Key reform tasks needed to boost growth and support the recovery from AICD's head of Advocacy Louise Petschler.

    Insolvent trading

    Directors will be relieved from personal liability for debts incurred under insolvent trading provisions to 31 December, in an extension of COVID-19 regulatory relief. The extension of insolvency relief, which was due to expire on 30 September, follows calls for action by the AICD given continuing COVID-19 impacts and disruption. Treasurer Josh Frydenberg said that the aim of extending relief is to “continue to provide businesses with a regulatory shield to help them get to the other side of this crisis”.

    Importantly, this relief is not a “free pass” for directors, who must continue to carefully oversee the solvency of their organisations. Directors seeking to rely on the COVID-19 insolvency relief will need to be able to satisfy themselves that their company has the ability to recover quickly and return to solvent trading once relief ends.

    All existing Corporations Act 2001 duties continue to apply, including that of directors to act with care and diligence, in good faith, in the best interests of the company and to not improperly use their position for personal gain. Debts incurred by the company will still be payable by the enterprise and egregious cases of dishonesty, illegal phoenix activity and fraud are rightfully subject to criminal penalties.

    Reform priorities

    The government’s extension of insolvency relief is a welcome move and follows a similar announcement on virtual AGMs and electronic execution, now in force to March 2021. The AICD has also called for extension of the temporary relief on securities class actions, where a “fault” component has been re-inserted to breaches of continuous disclosure laws until November.

    We have also called for a much greater focus on NFP funding certainty and support as COVID-19 impacts continue to rock this critical sector. Looking ahead, the AICD is calling for permanent reform to governance regulations to boost growth and economic recovery. See the below box-out for the AICD’s key reform tasks.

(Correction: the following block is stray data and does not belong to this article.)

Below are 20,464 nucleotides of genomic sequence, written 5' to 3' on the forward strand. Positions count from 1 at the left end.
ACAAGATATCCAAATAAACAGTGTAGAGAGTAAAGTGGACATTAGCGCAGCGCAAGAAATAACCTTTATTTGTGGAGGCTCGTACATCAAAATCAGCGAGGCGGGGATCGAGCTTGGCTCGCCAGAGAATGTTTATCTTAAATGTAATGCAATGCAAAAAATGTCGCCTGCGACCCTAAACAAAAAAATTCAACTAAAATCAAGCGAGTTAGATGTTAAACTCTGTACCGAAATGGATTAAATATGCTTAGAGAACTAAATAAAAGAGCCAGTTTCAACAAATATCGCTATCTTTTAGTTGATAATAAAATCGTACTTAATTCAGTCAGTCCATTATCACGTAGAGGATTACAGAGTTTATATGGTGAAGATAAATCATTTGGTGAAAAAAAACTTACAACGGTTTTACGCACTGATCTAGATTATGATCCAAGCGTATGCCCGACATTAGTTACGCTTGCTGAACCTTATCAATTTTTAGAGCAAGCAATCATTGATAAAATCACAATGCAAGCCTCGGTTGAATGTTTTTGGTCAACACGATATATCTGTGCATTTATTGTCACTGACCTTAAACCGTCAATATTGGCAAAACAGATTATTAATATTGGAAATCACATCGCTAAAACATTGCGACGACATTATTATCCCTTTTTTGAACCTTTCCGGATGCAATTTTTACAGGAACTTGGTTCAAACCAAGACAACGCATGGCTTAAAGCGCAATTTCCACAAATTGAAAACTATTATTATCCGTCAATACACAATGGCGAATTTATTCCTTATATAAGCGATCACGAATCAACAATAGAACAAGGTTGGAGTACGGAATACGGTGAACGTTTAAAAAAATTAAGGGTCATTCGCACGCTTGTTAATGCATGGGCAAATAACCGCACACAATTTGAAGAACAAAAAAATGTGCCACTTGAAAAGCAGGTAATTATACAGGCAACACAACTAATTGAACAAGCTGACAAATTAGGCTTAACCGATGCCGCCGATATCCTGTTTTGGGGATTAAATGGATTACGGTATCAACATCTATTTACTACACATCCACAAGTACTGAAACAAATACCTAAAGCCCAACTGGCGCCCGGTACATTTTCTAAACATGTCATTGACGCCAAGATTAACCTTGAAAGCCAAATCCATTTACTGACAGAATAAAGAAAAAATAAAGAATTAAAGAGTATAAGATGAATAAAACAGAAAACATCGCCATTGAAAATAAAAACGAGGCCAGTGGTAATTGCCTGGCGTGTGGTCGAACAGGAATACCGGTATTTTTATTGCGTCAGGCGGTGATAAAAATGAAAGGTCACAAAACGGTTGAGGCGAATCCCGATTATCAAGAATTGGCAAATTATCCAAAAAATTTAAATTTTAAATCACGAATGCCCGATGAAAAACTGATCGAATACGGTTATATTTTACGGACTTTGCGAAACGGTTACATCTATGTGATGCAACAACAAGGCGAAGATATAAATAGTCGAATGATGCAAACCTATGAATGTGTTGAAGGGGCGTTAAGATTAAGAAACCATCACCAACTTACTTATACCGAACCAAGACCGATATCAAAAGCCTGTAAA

Guides to governing culture and ethics

    The board’s oversight of organisational culture remains a key focus for directors, including setting “tone from the top” as well as strong systems of oversight and consequence management.

    Organisations with a stronger, positive culture may not only face lower risk, but may also exhibit greater resilience, boosting productivity and performance over the long term.

    In response to the financial services Royal Commission, in 2019 the AICD committed to a program of work under our Forward Governance Agenda. Key themes include duties, accountability and culture.

    As part of this program we launched a Director Tool on governing organisational culture. This tool can assist boards in thinking through how to embed culture in an organisation’s policies, systems and processes.

    Another useful resource is the AICD’s Ethics in the Boardroom — A guide to decision-making, developed with the Ethics Centre, available here.

    This guide aims to inform consideration of the ethical dimensions of complex issues encountered by directors and the board as a whole.

    We encourage members to access these guides as they navigate these challenging topics.

    AICD key reform tasks

    The AICD is calling for permanent reforms to boost growth and COVID-19 recovery. Our priorities are:

    • Better balanced director liability settings We are developing proposals for fairer protections for diligent directors, to encourage calculated risks and limit undue focus on personal liability.
    • NFP funding reform Greater support is needed for the sector including harmonised fundraising regulation and improved funding certainty.
    • Modernised laws We are working with government and stakeholders to update governance laws for both digital and virtual-friendly operating environments.
    • Opportunistic securities class actions We have called for permanent reforms to continuous disclosure, and misleading and deceptive disclosure laws, recently appearing before a parliamentary inquiry on the need for reform. We also support the licensing of litigation funders.

    Respect@Work — combatting sexual harassment

    Workplace sexual harassment remains a serious and systemic issue in Australia, and one very much in the spotlight. Boards have a vital role to play in setting governance standards and oversight to drive real change in organisational responses.

    In March, the Australian Human Rights Commission released Respect@Work, a report that followed an 18-month national inquiry into workplace sexual harassment. Through its 55 recommendations — including a call for greater governance education by the AICD — the report proposes an evidence-based framework for preventing and responding to workplace sexual harassment. This framework puts the interests of those affected by sexual harassment at the forefront.

    In September, the AICD hosted a webinar with Sex Discrimination Commissioner Kate Jenkins GAICD and a panel of prominent directors on Respect@Work. The panel discussed the governance implications for directors and opportunities for new leadership to drive change.

    The AICD supports the report’s findings and is committed to working with the director community on a zero-tolerance approach to workplace sexual harassment in Australian organisations.

    As noted recently by AICD managing director and CEO Angus Armour: “Boards must set a clear tone from the top on their cultural expectations of management and of themselves”, with a culture of respect “first and foremost.”

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